Scientists in France have partially restored the eyesight of a blind man using gene therapy – now, he is able to identify blurry shapes
In late 2020, scientists at Trinity College Dublin found that gene therapy could successfully protect he visual function of mice who were treated with a chemical targeting the mitochondria and were consequently living with dysfunctional mitochondria. The scientists also found that their gene therapy improved mitochondrial performance in human cells that contained mutations in the OPA1 gene – meaning that this could also work in humans, one day.
Professor Farrar, part of the OPA1 study, said at the time: “It is important to highlight that there is still a long journey to complete from a research and development perspective before this therapeutic approach may one day be available as a treatment.”
Yesterday (24 May), a journal article was published that documented the restoration of partial vision to a human being with blindness.
What kind of blindness was treated?
Retinitis pigmentosa (RP) is a progressive, inherited, monogenic or rarely digenic blinding disease caused by mutations in more than 71 different genes. It affects more than 2 million people worldwide. With the exception of a gene replacement therapy for one form of early-onset RP caused by mutation in the gene RPE65.
Currently, there is no approved therapy for RP.
The main subject of this study was a 58-year-old man who was diagnosed with Retinitis pigmentosa, 40 years ago. When he begun the experiment, he could sense light only – if it was there or not.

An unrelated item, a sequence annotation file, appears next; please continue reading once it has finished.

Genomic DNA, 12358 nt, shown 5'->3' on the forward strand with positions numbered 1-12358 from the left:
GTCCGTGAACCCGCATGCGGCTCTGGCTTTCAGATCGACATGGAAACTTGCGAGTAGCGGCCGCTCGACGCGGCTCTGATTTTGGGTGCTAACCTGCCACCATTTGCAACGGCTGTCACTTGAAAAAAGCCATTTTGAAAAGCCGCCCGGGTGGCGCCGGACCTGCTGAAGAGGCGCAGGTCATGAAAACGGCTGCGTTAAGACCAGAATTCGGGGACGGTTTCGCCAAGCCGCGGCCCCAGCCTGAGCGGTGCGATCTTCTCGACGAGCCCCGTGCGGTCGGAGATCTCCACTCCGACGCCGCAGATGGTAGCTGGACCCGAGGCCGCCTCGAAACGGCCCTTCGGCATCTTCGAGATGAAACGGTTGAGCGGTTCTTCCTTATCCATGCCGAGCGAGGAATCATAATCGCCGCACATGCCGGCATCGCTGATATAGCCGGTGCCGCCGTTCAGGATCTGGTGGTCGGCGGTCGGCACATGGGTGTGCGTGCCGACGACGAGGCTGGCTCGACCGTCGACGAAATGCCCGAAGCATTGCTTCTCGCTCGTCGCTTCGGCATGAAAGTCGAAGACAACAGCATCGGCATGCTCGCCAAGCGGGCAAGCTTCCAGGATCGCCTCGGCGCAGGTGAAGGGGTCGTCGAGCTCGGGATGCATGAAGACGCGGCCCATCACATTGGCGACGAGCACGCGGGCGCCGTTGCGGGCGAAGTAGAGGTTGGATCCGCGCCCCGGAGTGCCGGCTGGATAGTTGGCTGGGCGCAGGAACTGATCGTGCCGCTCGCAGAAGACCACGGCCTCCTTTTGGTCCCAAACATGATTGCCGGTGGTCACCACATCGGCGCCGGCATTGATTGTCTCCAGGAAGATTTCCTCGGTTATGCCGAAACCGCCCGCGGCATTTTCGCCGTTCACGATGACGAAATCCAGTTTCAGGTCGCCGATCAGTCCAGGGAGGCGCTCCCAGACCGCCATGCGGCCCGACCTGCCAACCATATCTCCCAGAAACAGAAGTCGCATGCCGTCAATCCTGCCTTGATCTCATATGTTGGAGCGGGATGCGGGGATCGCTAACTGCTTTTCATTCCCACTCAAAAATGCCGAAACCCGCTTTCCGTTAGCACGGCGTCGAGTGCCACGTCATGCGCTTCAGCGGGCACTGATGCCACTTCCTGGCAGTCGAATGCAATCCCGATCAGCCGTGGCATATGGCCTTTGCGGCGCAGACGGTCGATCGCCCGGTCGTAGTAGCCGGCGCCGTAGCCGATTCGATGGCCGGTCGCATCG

The combination of special goggles and injections
The study is the first evidence that the injection of optogenetic sensor-expressing gene therapy vector (gene therapy) in combination with light-stimulating goggles, specially engineered to provoke the eye to see, can create a partial vision.
It took seven months after the beginning of ‘visual training’ for the man to be able to perceive objects. The researchers say that this training meant teaching the patient “to become aware of the direction of his gaze and to control his eye movements to be able to look straight into the light beam projected by the goggles.”
The goggles projected light straight into the eye. But before this stage of light and glasses, an injection was given.
What was injected?
A specific type of virus can provoke the brain to build light-sensitive channels. The team gave this man a protein that is sensitive to amber light, using viruses to deliver the protein directly into the retina. This process is vaguely, loosely similar to how some vaccines work – the good stuff is delivered via a virus, which then provokes the immune system to create a really useful response.
Botond Roska, an ophthalmologist at the University of Basel and a co-author of the new study, said: “The brain has to learn a new language.”
The team placed objects on a white table in front of him, and asked him to identify where they were. After visual improvement, it was still the larger objects that were more easy for him to locate.
The team will now begin building lighter, less cumbersome goggles and trying this process out on others to see how the results hold up. A freely available therapy for blindness is still distant, but it more partially visible than it ever was.